That Classic Old FBI .38 Special Load

The cartridge that brought the .38 Special “up off its knees.”

Let’s go back in time to late third-quarter 20th Century America. The .38 Special is still the most common police service handgun cartridge in America, and probably the most popular for armed citizens as well. Its standard loading is a 158-grain lead round-nose bullet which tends to slip through flesh, creating narrow, puckered ice-pick-like wounds that often go all the way through to endanger unseen bystanders behind the perpetrator. Cops come to call it “the widow-maker” because you can pump six of them into the attacker and he’ll still make your wife a widow before he dies, and in New York, a police sergeant dies exactly that way. Police unions from NYPD to LAPD demand better ammo. Their demands go largely unheard.

A very few agencies issue the 200-grain blunt-nosed “Super Police” load, but it’s even slower and develops a reputation for bouncing off car windshields. Lee Jurras debuts light, fast semi-jacketed hollow point .38 Special loads that do indeed expand, but don’t always penetrate deeply enough, though they’re a definite improvement. Some departments go with “the Keith bullet,” a sharp-shouldered but non-expanding semi-wadcutter. Tests indicate it will work better. NYPD tries it, but their lead firearms instructor will tell me in the late 1970s that it didn’t work a bit better in the field than the round-nose lead.

And then…in the early 1970s, Winchester introduces an all-lead semi-wadcutter hollow point bullet, at a stated +P velocity of close to 900 feet per second.  Shooters simply call it “158-grain LSWCHP +P”: 158 grains of lead, semi-wadcutter shape, with hollow point and added power/added powder.

And things change.

“Success Has Many Fathers”

It may have been George Washington who first said that success has many fathers, but failure is an orphan. The new .38 Special round was indeed a success, and it had many with a legitimate claim to its parentage.

The product code for the new Winchester round included the letters SPD, which we are told stood for “St. Louis Police Department.” Allen Jones at the Dallas PD ballistics lab tested this round, found it good, and gave his input to Winchester. When DPD adopted it, complaints about “.38 Special stopping power” tapered off.  Curiously, though, only the locals there called it the “St. Louis Load.”  The then-Metro-Dade (now Miami-Dade) county police adopted it, as did the City of Miami Police, and in the Southeast, it became known as the “Metro Load.”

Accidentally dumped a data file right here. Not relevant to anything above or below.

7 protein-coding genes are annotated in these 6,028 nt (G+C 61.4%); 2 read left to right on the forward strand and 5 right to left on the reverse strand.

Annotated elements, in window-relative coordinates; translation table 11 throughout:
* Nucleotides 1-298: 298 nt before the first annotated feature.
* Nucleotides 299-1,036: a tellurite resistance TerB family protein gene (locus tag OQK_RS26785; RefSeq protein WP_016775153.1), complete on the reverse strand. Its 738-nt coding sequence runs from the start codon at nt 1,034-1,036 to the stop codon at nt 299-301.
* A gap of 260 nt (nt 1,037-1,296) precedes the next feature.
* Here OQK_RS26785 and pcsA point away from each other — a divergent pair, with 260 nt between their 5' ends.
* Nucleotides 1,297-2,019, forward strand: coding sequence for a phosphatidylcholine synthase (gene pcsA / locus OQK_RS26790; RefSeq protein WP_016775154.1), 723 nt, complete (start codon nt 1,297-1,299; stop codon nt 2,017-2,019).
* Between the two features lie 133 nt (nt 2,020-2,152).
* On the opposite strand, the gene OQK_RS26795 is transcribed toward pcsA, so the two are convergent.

Chicago was then the second largest city in the nation, hence its “Second City” nickname, and its police department adopted the round. It became known throughout the Midwest as “the Chicago Load.”

Canada’s national police force, the Royal Canadian Mounted Police, adopted it, most if not all of the time specifying that it be loaded even hotter, to a thousand feet per second. There, of course, it became known as “the RCMP Load.”

But, early on, the USA’s most prestigious law enforcement agency adopted it too, and that gave it the most common nickname we heard then and now: “the FBI Load.”

Three boxes of FBI loads
Winchester, Remington, and Federal FBI loads.

Feedback From the Field

How well did the FBI load work in the field? I had just started out as a police firearms instructor and a gun writer when, circa 1972, I got to sit down with a Winchester rep who gave me some of the ammo and told me who to talk to in the agencies which were using it. The result was one of my first articles in a gun magazine.

Until then, I had been loading my own .38 Specials with either hot handloads, Norma 100-grain hollow points, or the hard-to-find Super Vel…but after talking with the police instructors who monitored shootings on departments that had a lot of them, I switched to 158-grain LSWCHP +P and stayed with it for a very long time.

A S&W 686 and a box of ammo
Ed Mireles killed the gunmen in the infamous FBI firefight with Federal FBI loads from his 4” barrel S&W 686.

FBI: Complaints about stopping power from the field pretty much disappeared. The duty guns included some 4” revolvers; the 3” barrel ones the Bureau started issuing around then; and 2” barrels then authorized for off-duty and backup, and sometimes carried “on the job” by Special Agents. In April of 1986, a horrendous shootout occurred in Miami that left two agents dead, three crippled for life, and a couple more wounded but recovering. A big deal was made about a 115-grain Winchester Silvertip 9mm round fired by a member of the local FBI SWAT team mortally wounding the primary cop-killer but not penetrating deep enough to put him down in time…but the killer and his partner were slain by FBI Agent Ed Mireles with 158 grain .38 Special FBI loads from his privately-owned, Bureau-approved 4” S&W 686 revolver.